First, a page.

She and Ms. Cey developed a leadership partnership that developed into a strong friendship. Robertson gets teary reflecting on the amazing journey that she and Ms. Cey embarked upon just six years ago. She stated that she could not have succeeded in her goals without the incredible support of Ms. Cey.
Her passion has always been to continue the development of a positive culture at UCHS. Robertson was instrumental in starting the student success board at the front entry, the positive postcards issued by teachers to students and their parents and the Ordinary Joe and the Warrior of the Month certificates. She believes students' attendance is a huge factor to their learning success and therefore held students and parents accountable for their attendance.
As well, she was part of the ease of transition from a five-period to a six-period timetable. She kept French at UCHS by developing a partnership with UPS and sharing teachers Ms. Riddell and Mrs. David. During her leadership, the School Community Council was formed as well as the UTEC school module with Mrs. Snell and Ms. Cey as guides to its success.
Robertson is very proud of her 30 years of commitment to the SADD group that included attending, with students, 25 national SADD events, visiting every province of our country except Newfoundland. How rewarding to work with a youth organization that has changed the laws regarding drinking and driving!
Even though some of the projects Mrs. R developed were huge successes such as Grade 9s visiting long-term care, there definitely were challenges. These included the implementation of the new pathways in math, the different ways to get credits for students, the new assessment system, the new student data system, declining enrollments and teacher cuts. It all came and, as an instructional leader, it was up to her to have everyone support the changes.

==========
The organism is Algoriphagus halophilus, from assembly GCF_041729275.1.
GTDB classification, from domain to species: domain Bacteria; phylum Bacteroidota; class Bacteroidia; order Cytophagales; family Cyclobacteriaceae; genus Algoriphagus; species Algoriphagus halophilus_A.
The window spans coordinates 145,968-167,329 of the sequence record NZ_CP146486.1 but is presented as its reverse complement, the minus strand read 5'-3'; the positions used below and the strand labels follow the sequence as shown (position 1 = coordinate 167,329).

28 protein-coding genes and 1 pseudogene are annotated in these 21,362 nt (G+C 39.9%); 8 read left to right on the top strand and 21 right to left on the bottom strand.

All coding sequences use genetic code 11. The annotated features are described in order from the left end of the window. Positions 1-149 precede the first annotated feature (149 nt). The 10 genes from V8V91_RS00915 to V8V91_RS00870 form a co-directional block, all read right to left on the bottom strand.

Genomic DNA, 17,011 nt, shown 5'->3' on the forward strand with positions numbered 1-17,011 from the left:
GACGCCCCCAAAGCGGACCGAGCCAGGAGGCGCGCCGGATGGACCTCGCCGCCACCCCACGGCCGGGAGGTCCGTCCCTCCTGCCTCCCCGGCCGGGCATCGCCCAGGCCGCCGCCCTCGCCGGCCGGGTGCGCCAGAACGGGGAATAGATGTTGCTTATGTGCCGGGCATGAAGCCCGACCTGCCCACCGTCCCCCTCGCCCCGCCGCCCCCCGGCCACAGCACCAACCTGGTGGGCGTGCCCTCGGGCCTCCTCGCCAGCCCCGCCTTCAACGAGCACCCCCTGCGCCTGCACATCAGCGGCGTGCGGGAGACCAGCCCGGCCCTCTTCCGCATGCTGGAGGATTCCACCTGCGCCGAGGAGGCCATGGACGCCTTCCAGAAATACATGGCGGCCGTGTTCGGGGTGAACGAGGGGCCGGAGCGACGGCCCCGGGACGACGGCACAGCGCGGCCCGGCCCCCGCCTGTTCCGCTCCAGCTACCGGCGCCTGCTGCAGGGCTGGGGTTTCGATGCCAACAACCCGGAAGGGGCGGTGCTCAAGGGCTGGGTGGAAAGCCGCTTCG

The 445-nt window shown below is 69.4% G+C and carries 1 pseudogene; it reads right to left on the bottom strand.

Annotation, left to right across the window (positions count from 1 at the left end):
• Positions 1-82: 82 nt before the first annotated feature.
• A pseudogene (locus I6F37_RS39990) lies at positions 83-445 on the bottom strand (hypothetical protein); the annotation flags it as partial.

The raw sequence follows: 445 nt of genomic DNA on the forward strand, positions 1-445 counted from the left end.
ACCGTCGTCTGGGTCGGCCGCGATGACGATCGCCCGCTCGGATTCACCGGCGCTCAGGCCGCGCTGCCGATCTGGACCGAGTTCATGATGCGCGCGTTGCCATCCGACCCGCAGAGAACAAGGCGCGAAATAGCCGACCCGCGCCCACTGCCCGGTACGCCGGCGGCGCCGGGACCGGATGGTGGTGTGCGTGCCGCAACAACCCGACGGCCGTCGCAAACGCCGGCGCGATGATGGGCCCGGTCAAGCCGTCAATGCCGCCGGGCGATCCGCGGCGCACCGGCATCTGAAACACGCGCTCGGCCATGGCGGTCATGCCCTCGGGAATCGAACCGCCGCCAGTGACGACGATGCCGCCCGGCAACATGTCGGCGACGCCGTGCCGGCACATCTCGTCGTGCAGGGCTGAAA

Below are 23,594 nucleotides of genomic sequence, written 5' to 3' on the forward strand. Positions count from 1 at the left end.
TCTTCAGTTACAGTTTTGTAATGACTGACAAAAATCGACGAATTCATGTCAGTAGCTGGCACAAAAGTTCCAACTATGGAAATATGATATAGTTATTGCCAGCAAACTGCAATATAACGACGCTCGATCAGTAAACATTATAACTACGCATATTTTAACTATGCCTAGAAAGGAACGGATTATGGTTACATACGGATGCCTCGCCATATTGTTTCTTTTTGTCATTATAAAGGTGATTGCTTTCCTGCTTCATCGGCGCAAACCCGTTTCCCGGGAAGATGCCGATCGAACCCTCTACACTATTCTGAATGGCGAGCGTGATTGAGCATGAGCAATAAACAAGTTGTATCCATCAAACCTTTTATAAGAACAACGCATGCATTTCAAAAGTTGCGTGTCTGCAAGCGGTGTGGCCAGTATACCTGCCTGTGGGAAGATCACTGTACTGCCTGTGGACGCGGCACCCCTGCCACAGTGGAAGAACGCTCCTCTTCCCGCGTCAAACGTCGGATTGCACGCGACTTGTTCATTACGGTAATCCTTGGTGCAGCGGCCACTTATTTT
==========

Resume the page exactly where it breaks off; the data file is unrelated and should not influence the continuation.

She encouraged plenty of professional development and support for teachers and encouraged teachers to share their concerns as well as their success stories. Teachers developed trust in each other and with this in place the transitions were capably managed.
One of her proudest moments was hearing from two retired principals and others who sub at UCHS. They marvel at the respect students demonstrate and the positive culture that is enhanced at UCHS. She remarked they indeed wanted to come back and substitute in this positive environment.
Her biggest success story is most definitely the culture in the school, built on a foundation of the three beliefs of respect, responsibility and choosing to learn, within staff and students alike. She is proud the school has graduated highly educated people and entrepreneurs, in addition to the success stories included on their Wall of Honour.
She has said she honestly can't name one biggest influence in her educational career but rather she was able to take something from each of the principals she worked with. She said her staff have been a large part of her success story. And, of course, her students, who, she says, she has learned from each and every day of her career.